The engineers have greatly reduced the efficiency losses through the torque converter (in a conventional hydraulic automatic) and also added gears (eight speed automatics are becoming common), often with very favorable OD ratios, which has further improved their operating efficiency. CVTs and DSGs are even more efficient. Thus, it has become common for the automatic-equipped version of a given vehicle to achieve better EPA numbers than the same car with a conventional manual transmission.

    • I loved that split-shifter thing Mitsubishi was offering back then, Eric. At the time, the the Mitsu cars were built as well as Hondas or Toyotas, and (at least compared to Toyotas) much more fun to drive. No longer true, unfortunately.

      The paddle shifters are a nice feature, but as I was discussing with a friend yesterday, it’s not the same as a manual. When I’ve used them, I’ve tended to try it a few times, then I put the lever back in D. It’s just not as pleasant to shift that way, IMHO.

  5. I currently have a MT and I drive often in NJ and NYC. It is very rare for me to drive in bumper to bumper traffic. (I would estimate < 5% of my driving time and even smaller % of total miles driven)

    One benefit of MT in heavy traffic is the ability for me to put car into 1st gear and move slowly forward (maintaining space between me and vehicle ahead) to minimize my brake usage. (Engine braking keeps the car from picking up speed without gas input.) An AT up-shifts automatically and forces me to use the brakes.

    Another plus of MT if the ability to downshift to slow speed without using the brakes. This is useful at times.

    • Mith, how do you maintain a distance to use in first gear? That’s every truckers dream but some fool always slides in and slams on their brakes and then you nearly run over their sorry asses. I never considered an AT with something that had enough power I could actually use a heel and toe situation, enough power to use the rear to control direction too but I guess those days are over for non-exotic type cars and FWD negates that advantage out and out. I’d rather use and AT almost all the time but when I’m driving a heavy pickup it just seems right to have a MT although there’s probably not any advantage, most of the AT are stronger for diesel light trucks. Still, I do like to stir a stick, been doing it so long when I”m not thinking about it(almost all the time)I’ll reach over even in an AT car as I come up on a grade and start reaching for a shifter. If the wife is along, she slaps my hand and reminds me there’s nothing to grab, claims my hand rowing around in the air is distracting and I can see her point but it’s nice when she’s asleep and I can just row and row but frustrating when I realize there’s nothing there. And then there’s the fact that I have never had a light truck with enough OD gears that I didn’t reach over, and quite often actually, take the shifter out of OD and try to get another OD, frustrating as hell since I can look at the tach and think, yep, I need another OD. When you get on some interstates in Tx you could shift into another OD and when the revs build, be ready for another gear. How else to drive over 100mph and not turn over 1800-1900 rpm? I’m a triple digit man. Bwwwwaaaaaaaaa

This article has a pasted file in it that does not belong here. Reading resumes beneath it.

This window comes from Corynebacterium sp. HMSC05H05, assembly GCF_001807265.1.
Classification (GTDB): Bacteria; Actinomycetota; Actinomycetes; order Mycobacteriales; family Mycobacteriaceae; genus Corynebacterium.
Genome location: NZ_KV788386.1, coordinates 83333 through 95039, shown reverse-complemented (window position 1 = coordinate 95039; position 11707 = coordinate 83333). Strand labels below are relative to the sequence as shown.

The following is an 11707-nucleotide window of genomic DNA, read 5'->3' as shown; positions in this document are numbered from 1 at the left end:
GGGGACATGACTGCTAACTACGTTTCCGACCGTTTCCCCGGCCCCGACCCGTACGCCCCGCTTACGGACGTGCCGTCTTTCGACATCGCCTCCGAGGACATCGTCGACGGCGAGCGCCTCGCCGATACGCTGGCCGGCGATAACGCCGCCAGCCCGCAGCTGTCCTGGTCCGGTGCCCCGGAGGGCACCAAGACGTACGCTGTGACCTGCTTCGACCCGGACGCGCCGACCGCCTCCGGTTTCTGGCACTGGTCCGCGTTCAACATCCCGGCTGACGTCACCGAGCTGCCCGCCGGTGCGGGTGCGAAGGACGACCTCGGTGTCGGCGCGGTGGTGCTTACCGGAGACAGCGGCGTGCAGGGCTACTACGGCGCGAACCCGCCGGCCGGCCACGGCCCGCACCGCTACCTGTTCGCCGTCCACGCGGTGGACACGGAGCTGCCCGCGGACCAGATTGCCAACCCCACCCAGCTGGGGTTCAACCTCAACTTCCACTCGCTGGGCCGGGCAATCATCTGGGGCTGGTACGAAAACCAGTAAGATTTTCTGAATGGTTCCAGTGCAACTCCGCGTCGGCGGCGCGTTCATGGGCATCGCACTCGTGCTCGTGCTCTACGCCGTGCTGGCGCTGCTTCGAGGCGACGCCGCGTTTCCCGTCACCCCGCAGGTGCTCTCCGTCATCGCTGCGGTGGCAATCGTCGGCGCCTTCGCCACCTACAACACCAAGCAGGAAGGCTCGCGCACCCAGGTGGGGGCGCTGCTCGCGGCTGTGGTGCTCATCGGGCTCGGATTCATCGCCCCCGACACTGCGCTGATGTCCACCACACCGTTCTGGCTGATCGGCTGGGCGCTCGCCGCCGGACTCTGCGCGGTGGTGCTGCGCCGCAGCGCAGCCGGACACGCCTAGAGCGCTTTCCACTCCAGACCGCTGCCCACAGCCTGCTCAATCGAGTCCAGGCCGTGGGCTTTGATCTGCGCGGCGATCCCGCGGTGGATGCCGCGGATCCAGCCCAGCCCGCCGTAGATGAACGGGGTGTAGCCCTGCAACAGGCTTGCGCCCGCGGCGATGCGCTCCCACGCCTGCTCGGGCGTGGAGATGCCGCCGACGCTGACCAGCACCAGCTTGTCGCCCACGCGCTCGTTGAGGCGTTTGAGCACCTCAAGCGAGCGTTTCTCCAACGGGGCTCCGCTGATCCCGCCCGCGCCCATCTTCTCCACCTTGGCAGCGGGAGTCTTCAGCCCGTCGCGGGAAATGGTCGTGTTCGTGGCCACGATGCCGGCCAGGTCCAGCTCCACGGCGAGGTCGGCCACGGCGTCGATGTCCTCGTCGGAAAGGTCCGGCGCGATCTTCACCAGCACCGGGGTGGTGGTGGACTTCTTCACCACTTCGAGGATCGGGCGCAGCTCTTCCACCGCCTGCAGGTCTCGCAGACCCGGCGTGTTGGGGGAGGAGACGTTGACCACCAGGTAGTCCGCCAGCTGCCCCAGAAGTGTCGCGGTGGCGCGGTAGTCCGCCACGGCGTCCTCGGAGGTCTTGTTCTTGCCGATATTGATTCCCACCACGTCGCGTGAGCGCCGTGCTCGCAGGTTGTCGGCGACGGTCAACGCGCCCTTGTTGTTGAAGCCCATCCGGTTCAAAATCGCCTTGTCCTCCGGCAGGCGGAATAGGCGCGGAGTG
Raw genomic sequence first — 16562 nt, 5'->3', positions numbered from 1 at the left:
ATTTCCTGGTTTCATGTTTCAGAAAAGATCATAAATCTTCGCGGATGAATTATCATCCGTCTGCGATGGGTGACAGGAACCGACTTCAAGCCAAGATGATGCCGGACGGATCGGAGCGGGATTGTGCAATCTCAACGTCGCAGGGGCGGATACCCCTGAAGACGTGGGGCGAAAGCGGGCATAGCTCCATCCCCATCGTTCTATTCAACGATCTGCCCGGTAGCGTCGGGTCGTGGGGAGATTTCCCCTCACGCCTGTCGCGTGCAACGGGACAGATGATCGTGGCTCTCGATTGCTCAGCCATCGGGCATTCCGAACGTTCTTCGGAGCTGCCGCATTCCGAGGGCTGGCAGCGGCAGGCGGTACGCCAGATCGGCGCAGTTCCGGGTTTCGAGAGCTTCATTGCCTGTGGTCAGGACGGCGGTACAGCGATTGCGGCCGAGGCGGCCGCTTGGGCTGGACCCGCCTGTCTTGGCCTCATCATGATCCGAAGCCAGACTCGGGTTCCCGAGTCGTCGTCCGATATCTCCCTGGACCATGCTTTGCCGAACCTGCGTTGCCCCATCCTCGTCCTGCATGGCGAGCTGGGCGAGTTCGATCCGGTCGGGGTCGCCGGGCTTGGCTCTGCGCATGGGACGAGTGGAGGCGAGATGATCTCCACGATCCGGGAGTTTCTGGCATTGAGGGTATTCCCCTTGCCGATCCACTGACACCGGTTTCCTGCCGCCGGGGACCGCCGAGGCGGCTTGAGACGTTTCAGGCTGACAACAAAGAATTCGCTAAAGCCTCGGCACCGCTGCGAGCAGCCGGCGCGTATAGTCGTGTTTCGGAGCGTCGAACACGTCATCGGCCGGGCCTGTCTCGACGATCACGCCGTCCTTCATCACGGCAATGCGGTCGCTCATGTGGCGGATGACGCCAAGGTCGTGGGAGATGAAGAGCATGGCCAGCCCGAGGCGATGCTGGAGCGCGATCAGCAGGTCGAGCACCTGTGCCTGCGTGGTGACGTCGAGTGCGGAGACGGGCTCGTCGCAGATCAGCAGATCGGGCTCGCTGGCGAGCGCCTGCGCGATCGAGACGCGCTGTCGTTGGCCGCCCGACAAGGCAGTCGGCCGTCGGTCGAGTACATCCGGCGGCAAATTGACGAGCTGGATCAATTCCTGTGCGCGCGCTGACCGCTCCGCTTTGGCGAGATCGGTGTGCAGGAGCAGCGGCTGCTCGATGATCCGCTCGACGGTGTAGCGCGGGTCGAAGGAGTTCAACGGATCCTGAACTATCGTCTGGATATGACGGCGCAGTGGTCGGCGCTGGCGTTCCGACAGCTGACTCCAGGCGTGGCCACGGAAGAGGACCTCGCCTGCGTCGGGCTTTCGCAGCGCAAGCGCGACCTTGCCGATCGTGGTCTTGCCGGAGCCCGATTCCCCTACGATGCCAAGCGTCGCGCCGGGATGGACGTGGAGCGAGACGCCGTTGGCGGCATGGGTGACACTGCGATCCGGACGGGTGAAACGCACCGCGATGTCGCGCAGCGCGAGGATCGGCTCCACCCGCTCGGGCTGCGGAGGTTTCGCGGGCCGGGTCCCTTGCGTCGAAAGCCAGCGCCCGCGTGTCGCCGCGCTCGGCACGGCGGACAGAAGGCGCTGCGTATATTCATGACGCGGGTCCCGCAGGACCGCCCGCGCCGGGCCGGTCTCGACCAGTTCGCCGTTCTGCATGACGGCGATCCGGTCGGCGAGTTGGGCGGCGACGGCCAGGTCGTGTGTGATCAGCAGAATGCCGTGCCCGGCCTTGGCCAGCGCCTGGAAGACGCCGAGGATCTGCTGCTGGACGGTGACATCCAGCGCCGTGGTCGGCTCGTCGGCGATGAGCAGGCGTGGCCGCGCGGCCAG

6. Eric;

    “And the right side of my brain has been telling me at times that I should have gone with the CVT”

    That would be the left side of your brain if you’re using your right hand, including logic. That’s enough poking from me 😉

    I still prefer the stick, but heavy traffic for long periods of stop-go sometimes I crave for an auto. Still, whenever I plan a trip into such traffic and I don’t need the car, I take the bike instead. Makes for even better control of my traffic environment.

    You’re right about the clovers. I think that’s how auto boxes got invented. Lazy feckers.

    • You’re right about the brain side, Rev — thanks. I couldn’t remember which was which, so I looked it up on Yahoo Answers yesterday, and their posting said right side = logic. Shows how much you can trust them! 🙂

    • I actually like clutches in traffic… ummm, strange, yes. But they allow some things that a continuously coupled car do not, like coasting. Is that weird? Maybe.

      I also do not like having a car that is not idling like it should that must be dragged down by an A/T…. Yah, you say, but cars today always run well. True to a degree. Nevertheless, there will always be exceptions even with newer cars. Whne a car is not acting like it should, an A/T is a Godsend. You have control of hool-up and you can jump the clutch at any time. If you don’t know what I am tallking about, forget it. You are just too young or unconnected to know the truth.

      Give me a nice Miata 6 speed… now there is a great shifting ride that just seems to shift itself when you are not thinking about it, but lets you do it all when you want to.

      • James, guess I drove a truck and big pickups with manuals too long. I detest manuals in traffic. I use neutral in an auto quite a bit. I like electric fans MOST of the time but not in traffic. In bad heat you can rev an engine with a belt driven fan and increase cooling…..and that goes for the auto trans too. But I love a manual when not in traffic or parking lots or places the speed changes often. I just never had a manual with enough OD’s.


Please enter your comment!
Please enter your name here